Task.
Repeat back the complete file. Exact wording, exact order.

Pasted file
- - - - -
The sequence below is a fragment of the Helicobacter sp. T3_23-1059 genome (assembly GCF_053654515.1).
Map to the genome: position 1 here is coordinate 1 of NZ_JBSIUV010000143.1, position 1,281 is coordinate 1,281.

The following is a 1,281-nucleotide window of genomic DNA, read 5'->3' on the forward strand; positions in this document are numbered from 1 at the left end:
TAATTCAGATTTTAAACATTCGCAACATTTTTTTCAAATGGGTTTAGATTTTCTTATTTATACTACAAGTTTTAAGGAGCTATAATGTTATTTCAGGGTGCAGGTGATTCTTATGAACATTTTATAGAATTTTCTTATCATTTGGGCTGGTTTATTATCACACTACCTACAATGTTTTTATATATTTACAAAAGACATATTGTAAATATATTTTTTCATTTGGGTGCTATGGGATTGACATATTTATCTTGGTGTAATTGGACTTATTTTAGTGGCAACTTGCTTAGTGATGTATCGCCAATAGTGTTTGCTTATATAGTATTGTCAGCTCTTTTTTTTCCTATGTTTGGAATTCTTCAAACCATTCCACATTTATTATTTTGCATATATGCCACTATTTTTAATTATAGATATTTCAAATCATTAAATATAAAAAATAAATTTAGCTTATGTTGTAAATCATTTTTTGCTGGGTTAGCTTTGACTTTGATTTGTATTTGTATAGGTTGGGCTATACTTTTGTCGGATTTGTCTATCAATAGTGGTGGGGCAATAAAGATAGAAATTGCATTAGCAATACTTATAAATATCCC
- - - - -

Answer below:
The sequence below is a fragment of the Helicobacter sp. T3_23-1059 genome (assembly GCF_053654515.1).
Map to the genome: position 1 here is coordinate 1 of NZ_JBSIUV010000143.1, position 1,281 is coordinate 1,281.

The following is a 1,281-nucleotide window of genomic DNA, read 5'->3' on the forward strand; positions in this document are numbered from 1 at the left end:
TAATTCAGATTTTAAACATTCGCAACATTTTTTTCAAATGGGTTTAGATTTTCTTATTTATACTACAAGTTTTAAGGAGCTATAATGTTATTTCAGGGTGCAGGTGATTCTTATGAACATTTTATAGAATTTTCTTATCATTTGGGCTGGTTTATTATCACACTACCTACAATGTTTTTATATATTTACAAAAGACATATTGTAAATATATTTTTTCATTTGGGTGCTATGGGATTGACATATTTATCTTGGTGTAATTGGACTTATTTTAGTGGCAACTTGCTTAGTGATGTATCGCCAATAGTGTTTGCTTATATAGTATTGTCAGCTCTTTTTTTTCCTATGTTTGGAATTCTTCAAACCATTCCACATTTATTATTTTGCATATATGCCACTATTTTTAATTATAGATATTTCAAATCATTAAATATAAAAAATAAATTTAGCTTATGTTGTAAATCATTTTTTGCTGGGTTAGCTTTGACTTTGATTTGTATTTGTATAGGTTGGGCTATACTTTTGTCGGATTTGTCTATCAATAGTGGTGGGGCAATAAAGATAGAAATTGCATTAGCAATACTTATAAATATCCC